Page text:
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‘Best friend!’ Putin ’emboldened’ to invade Ukraine by ‘gamechanging’ China support


The Russian president sent shockwaves through the world last week when he declared war on Ukraine. He launched a full-scale invasion of the country in the early hours of Thursday, February 27. UK Defence Select Committee Chair Tobias Ellwood told Express.co.uk that his decision to do so was aided by his relationship with China.

He said that the two countries have been growing closer for “years” but hit out at the West for having “done nothing about it”.

Speaking to Express.co.uk, he said: “The evidence has been there for months, for years.

“That there is a progressive alliance developing between these two nations.

“Indeed it was evident from the joint statement they made when Putin, one of the few leaders to attend the Beijing Olympics, expressed a determination to develop a new interpretation of international rule.

“And yet we’ve done nothing about it.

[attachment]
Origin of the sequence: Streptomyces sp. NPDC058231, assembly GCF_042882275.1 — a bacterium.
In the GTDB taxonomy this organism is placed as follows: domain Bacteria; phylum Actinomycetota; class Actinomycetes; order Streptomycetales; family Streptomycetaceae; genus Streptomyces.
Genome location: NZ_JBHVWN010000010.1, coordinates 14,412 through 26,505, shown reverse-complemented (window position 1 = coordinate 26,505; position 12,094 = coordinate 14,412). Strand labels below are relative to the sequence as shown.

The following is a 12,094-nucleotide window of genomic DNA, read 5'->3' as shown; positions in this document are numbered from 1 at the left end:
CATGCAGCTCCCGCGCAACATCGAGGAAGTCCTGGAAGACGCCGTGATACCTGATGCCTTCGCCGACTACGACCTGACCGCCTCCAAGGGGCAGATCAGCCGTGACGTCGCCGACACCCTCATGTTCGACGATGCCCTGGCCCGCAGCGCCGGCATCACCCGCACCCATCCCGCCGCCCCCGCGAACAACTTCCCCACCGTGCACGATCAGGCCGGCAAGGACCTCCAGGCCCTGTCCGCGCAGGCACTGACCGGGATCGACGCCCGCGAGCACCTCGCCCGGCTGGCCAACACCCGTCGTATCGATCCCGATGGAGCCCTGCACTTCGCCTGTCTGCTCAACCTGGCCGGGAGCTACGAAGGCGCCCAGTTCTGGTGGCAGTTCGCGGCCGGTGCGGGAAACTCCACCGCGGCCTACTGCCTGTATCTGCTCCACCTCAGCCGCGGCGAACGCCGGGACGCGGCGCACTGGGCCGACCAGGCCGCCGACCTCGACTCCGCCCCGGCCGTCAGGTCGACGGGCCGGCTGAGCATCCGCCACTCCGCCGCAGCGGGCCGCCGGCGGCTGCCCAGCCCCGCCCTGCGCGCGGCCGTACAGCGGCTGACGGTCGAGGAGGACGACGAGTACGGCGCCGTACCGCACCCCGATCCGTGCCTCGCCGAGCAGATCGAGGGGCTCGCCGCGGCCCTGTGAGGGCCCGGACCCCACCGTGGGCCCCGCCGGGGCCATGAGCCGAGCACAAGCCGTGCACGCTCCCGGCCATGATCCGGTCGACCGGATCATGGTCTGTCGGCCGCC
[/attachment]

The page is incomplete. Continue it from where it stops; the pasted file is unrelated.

“We’ve not recognised that Putin’s entire emboldened attitude, and aggressive attitude, Putin’s adventurism has been fuelled by the fact that he’s got a new best friend standing behind him.”

Soon after Mr Putin announced the invasion of Ukraine, the Russian Foreign Minister confirmed that he had spoken with his counterpart in China, Wang Yi.

Mr Yi said that China understands Russia’s “legitimate concerns”.

READ MORE: Taiwan could be NEXT as Putin invasion sets new ‘precedent’ for China

Mr Ellwood said: “We’ve tried sanctions, which rarely change the direction of travel.

“History shows that as a method to adequately change events, there are mixed results.

“Certainly, Putin will have factored in what would be thrown at him.

“The biggest fault of the West is failing to understand the bigger picture of where Putin wants to take his country.

“And when you appreciate that he’s looking to pivot Russia away from the West towards China, then the introduction of sanctions simply plays into his own strategy, because he’ll fill the vacuum with trade opportunities with his new friend in exchange for the scale of oil and gas.”

He added: “If Kyiv falls then history will ask why the West didn’t do more.”



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